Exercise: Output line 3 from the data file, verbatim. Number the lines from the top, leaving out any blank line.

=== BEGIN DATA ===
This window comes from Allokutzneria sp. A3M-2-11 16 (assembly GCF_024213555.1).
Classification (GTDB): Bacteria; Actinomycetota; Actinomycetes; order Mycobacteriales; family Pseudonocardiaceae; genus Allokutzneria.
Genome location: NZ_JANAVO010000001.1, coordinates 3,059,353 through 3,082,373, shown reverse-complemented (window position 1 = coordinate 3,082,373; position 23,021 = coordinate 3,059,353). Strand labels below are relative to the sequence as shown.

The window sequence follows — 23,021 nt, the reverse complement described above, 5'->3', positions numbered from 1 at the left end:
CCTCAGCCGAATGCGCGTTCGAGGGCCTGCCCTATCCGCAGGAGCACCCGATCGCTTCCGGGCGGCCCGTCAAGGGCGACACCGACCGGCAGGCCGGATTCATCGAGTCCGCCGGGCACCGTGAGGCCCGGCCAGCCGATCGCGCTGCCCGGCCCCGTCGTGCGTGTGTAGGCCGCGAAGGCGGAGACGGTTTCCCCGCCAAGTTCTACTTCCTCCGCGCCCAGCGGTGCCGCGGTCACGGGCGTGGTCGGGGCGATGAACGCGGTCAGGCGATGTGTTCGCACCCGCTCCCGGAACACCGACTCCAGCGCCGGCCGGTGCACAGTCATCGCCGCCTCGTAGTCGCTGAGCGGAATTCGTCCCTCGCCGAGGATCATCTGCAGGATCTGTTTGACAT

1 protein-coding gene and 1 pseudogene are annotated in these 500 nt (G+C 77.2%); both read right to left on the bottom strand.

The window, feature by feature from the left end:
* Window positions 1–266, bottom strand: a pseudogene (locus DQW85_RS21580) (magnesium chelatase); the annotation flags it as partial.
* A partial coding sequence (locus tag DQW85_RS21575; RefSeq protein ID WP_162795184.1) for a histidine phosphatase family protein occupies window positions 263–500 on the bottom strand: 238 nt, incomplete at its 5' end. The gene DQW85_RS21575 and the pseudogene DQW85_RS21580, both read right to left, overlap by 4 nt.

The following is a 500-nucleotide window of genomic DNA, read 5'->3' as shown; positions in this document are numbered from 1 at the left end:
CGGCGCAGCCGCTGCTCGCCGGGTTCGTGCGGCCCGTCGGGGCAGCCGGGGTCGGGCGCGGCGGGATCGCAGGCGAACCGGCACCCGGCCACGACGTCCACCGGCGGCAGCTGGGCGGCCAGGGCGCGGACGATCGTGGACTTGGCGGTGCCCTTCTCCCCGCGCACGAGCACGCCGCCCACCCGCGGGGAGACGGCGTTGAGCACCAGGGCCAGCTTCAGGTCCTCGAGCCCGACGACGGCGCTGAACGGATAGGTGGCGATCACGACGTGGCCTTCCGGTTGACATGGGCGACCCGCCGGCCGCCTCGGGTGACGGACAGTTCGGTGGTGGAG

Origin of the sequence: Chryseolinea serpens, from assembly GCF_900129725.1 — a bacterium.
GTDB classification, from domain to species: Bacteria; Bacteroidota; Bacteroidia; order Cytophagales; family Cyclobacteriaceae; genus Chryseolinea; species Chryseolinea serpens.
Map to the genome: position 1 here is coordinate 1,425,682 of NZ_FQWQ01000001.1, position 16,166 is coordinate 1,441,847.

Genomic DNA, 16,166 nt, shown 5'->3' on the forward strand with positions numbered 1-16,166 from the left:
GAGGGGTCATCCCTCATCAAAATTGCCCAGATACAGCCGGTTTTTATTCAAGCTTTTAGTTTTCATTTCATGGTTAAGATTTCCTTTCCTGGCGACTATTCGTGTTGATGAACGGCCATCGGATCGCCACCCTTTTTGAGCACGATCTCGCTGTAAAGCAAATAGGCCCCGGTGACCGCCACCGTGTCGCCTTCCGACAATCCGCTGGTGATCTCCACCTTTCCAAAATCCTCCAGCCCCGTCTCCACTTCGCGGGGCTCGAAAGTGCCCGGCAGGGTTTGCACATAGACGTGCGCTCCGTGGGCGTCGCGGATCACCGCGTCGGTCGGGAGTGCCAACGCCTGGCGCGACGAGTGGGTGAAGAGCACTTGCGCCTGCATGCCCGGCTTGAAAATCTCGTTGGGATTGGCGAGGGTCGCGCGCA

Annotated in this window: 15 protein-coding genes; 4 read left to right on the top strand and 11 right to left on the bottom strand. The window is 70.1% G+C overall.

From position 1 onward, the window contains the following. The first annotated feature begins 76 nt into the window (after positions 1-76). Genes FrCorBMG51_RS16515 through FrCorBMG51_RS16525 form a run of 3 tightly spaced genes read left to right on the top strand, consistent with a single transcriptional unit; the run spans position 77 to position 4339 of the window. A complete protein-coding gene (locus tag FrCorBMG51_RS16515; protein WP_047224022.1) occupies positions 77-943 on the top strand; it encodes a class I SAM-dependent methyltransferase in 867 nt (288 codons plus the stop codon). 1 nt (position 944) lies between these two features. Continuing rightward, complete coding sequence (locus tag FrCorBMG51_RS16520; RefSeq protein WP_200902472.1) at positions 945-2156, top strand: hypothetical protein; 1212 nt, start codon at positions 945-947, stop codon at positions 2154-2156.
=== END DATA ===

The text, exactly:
Genome location: NZ_JANAVO010000001.1, coordinates 3,059,353 through 3,082,373, shown reverse-complemented (window position 1 = coordinate 3,082,373; position 23,021 = coordinate 3,059,353). Strand labels below are relative to the sequence as shown.